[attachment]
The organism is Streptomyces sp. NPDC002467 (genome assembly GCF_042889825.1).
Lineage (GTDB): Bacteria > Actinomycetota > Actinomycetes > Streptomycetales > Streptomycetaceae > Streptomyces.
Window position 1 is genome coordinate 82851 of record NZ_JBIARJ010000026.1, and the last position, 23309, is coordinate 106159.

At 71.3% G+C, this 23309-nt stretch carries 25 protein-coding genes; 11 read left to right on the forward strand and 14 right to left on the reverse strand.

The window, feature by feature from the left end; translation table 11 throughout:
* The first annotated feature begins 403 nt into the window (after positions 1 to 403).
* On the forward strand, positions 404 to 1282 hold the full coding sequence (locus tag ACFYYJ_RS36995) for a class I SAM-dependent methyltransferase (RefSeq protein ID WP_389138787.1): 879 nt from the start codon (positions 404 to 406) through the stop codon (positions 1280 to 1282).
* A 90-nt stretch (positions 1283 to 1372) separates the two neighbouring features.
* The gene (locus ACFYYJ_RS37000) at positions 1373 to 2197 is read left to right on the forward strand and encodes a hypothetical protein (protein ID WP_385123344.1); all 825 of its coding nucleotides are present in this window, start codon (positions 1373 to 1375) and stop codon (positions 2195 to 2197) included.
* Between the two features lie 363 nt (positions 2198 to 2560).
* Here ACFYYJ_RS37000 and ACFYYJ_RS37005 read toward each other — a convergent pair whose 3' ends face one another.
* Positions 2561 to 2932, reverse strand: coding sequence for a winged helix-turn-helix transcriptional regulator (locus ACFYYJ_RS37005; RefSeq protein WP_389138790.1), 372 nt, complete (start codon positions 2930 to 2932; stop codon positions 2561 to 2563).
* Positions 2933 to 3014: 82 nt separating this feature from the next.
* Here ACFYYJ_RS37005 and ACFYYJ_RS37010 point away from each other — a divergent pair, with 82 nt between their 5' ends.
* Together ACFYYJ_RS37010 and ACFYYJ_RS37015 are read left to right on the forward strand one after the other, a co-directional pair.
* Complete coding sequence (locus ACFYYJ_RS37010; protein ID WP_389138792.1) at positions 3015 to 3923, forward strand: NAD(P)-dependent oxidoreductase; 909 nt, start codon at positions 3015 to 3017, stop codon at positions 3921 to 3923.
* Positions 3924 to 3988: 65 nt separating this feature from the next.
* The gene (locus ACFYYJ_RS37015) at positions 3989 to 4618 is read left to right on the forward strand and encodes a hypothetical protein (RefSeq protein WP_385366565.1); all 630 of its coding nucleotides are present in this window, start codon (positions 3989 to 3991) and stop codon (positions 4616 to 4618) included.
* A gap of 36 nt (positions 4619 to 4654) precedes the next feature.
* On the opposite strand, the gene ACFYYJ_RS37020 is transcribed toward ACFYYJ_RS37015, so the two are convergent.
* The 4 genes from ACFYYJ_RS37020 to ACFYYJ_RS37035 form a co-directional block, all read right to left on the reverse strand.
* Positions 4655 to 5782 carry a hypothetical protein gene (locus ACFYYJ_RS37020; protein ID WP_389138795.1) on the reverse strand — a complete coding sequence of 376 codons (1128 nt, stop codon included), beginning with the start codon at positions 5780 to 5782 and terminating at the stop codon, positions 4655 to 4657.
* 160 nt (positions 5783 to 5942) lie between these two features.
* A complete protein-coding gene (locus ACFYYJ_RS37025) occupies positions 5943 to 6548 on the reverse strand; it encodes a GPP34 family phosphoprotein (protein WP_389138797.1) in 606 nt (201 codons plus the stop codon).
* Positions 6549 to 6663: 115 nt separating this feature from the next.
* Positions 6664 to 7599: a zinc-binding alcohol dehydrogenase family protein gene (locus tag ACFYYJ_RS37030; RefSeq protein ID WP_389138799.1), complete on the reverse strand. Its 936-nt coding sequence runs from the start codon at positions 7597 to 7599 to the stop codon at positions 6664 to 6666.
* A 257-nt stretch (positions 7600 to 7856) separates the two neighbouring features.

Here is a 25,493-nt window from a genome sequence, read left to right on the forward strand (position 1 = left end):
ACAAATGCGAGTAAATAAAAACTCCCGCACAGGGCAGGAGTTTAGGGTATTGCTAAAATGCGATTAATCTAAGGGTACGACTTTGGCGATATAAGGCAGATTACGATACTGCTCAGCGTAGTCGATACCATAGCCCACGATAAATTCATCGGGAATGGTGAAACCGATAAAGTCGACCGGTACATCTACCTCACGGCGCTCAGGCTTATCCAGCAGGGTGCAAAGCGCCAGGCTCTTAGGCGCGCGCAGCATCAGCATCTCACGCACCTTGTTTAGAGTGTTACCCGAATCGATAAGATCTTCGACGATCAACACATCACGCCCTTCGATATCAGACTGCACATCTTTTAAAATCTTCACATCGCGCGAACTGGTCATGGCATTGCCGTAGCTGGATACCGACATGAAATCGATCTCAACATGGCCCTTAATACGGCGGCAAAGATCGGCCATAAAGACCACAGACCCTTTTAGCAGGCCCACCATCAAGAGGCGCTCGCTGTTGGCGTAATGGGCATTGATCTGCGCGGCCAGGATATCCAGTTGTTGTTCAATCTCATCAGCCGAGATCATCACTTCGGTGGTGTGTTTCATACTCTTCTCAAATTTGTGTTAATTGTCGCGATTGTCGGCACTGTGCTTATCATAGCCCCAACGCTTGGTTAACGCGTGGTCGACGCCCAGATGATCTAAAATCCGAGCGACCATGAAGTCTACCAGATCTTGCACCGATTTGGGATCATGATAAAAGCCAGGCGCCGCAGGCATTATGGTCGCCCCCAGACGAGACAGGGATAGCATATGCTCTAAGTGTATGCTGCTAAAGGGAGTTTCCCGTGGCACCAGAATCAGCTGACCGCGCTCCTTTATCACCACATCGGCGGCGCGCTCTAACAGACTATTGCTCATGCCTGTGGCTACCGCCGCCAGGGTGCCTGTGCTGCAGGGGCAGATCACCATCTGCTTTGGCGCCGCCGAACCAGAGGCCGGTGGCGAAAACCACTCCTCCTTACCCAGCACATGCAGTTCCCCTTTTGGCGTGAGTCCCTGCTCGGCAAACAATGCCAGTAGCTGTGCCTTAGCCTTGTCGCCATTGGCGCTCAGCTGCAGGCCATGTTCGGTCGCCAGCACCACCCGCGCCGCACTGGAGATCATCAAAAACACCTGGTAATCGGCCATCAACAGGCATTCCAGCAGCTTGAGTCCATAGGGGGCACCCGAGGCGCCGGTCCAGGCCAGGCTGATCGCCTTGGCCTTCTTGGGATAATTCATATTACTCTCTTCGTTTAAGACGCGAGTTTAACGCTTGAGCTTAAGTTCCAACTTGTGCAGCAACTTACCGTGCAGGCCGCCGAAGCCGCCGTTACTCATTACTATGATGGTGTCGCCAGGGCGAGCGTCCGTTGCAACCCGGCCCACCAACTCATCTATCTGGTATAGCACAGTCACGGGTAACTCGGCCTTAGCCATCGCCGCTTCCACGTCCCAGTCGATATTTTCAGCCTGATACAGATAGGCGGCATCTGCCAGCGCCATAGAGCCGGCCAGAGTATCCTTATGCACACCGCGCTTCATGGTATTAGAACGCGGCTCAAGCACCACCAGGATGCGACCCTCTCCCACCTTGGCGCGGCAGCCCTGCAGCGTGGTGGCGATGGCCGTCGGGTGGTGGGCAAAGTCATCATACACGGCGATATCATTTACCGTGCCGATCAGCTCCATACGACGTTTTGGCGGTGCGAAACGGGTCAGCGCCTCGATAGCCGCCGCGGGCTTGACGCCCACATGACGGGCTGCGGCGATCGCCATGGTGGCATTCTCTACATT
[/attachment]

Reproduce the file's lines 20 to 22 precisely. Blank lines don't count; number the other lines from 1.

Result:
* On the opposite strand, the gene ACFYYJ_RS37020 is transcribed toward ACFYYJ_RS37015, so the two are convergent.
* The 4 genes from ACFYYJ_RS37020 to ACFYYJ_RS37035 form a co-directional block, all read right to left on the reverse strand.
* Positions 4655 to 5782 carry a hypothetical protein gene (locus ACFYYJ_RS37020; protein ID WP_389138795.1) on the reverse strand — a complete coding sequence of 376 codons (1128 nt, stop codon included), beginning with the start codon at positions 5780 to 5782 and terminating at the stop codon, positions 4655 to 4657.